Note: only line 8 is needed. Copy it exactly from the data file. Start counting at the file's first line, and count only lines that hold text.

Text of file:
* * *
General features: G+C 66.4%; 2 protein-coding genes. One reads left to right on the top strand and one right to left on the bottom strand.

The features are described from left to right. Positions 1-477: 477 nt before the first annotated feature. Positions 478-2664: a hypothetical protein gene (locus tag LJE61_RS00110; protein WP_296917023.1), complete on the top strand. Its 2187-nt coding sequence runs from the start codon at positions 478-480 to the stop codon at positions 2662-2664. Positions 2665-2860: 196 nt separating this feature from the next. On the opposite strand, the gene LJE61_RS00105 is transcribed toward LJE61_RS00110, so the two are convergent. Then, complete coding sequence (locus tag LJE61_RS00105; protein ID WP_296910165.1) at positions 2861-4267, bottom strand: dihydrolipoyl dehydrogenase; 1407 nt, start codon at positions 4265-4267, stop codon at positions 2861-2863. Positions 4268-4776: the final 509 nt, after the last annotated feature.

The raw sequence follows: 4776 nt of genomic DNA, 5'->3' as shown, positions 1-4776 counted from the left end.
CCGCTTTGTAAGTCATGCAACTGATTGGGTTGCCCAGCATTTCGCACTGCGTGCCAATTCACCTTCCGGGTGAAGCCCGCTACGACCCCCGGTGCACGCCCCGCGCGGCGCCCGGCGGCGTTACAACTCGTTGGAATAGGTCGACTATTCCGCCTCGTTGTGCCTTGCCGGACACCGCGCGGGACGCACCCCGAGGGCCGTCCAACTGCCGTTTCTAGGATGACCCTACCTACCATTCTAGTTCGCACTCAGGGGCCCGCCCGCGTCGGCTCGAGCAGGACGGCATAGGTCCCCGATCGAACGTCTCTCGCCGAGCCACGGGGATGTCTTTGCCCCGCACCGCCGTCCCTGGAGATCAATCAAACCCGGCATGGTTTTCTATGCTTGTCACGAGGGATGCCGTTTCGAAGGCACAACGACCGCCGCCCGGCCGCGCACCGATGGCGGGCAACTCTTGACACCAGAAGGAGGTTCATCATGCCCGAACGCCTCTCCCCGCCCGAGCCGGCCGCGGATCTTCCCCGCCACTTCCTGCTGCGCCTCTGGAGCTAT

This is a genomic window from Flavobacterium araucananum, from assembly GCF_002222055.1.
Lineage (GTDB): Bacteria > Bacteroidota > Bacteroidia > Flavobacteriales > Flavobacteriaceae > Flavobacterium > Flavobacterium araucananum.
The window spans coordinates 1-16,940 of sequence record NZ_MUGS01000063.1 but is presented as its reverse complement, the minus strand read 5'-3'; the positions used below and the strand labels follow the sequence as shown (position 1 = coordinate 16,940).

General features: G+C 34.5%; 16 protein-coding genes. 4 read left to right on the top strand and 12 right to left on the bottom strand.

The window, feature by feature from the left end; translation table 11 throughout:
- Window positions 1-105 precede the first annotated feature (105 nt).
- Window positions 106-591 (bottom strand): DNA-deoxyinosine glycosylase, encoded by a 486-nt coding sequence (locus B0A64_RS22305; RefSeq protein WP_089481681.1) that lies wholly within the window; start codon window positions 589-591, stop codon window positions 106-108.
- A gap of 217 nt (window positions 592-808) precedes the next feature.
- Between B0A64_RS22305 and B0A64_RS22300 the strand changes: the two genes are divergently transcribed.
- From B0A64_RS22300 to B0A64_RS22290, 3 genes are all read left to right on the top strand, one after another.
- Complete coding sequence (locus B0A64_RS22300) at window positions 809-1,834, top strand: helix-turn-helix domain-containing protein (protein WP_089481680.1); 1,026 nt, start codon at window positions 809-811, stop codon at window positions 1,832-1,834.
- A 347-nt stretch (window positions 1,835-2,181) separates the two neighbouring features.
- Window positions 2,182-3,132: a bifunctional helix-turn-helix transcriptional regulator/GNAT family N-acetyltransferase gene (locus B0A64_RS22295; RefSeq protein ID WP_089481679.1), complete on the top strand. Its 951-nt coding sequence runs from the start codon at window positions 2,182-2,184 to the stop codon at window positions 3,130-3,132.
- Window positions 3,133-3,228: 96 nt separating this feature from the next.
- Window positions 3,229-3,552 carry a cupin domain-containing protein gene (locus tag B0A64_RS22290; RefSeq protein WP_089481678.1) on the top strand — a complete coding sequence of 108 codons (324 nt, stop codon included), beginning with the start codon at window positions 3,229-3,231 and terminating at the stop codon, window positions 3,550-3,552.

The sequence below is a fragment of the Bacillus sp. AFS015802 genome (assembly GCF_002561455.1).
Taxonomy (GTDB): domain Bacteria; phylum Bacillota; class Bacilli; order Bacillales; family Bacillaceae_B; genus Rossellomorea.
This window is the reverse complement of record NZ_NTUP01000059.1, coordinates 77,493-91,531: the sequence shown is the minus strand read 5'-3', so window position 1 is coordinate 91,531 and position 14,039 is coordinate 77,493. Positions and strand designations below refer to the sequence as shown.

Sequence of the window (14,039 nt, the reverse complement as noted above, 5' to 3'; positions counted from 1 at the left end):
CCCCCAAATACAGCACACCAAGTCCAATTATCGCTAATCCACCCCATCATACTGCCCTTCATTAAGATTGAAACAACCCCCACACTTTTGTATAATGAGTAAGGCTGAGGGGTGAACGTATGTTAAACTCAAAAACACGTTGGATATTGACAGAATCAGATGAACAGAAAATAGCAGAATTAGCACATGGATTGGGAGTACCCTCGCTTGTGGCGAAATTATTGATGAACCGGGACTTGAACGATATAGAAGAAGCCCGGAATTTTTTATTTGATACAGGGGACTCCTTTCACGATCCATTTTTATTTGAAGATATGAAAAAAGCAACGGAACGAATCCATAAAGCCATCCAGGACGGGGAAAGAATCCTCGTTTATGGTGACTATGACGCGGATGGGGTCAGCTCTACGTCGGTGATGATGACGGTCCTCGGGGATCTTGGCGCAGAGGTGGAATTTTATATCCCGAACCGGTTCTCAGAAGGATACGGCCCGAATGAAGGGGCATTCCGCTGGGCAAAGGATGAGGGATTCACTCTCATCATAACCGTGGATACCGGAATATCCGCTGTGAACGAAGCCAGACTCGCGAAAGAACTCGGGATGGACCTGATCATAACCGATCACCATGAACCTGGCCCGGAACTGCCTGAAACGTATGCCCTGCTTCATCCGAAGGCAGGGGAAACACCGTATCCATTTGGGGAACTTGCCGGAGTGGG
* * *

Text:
General features: G+C 34.5%; 16 protein-coding genes. 4 read left to right on the top strand and 12 right to left on the bottom strand.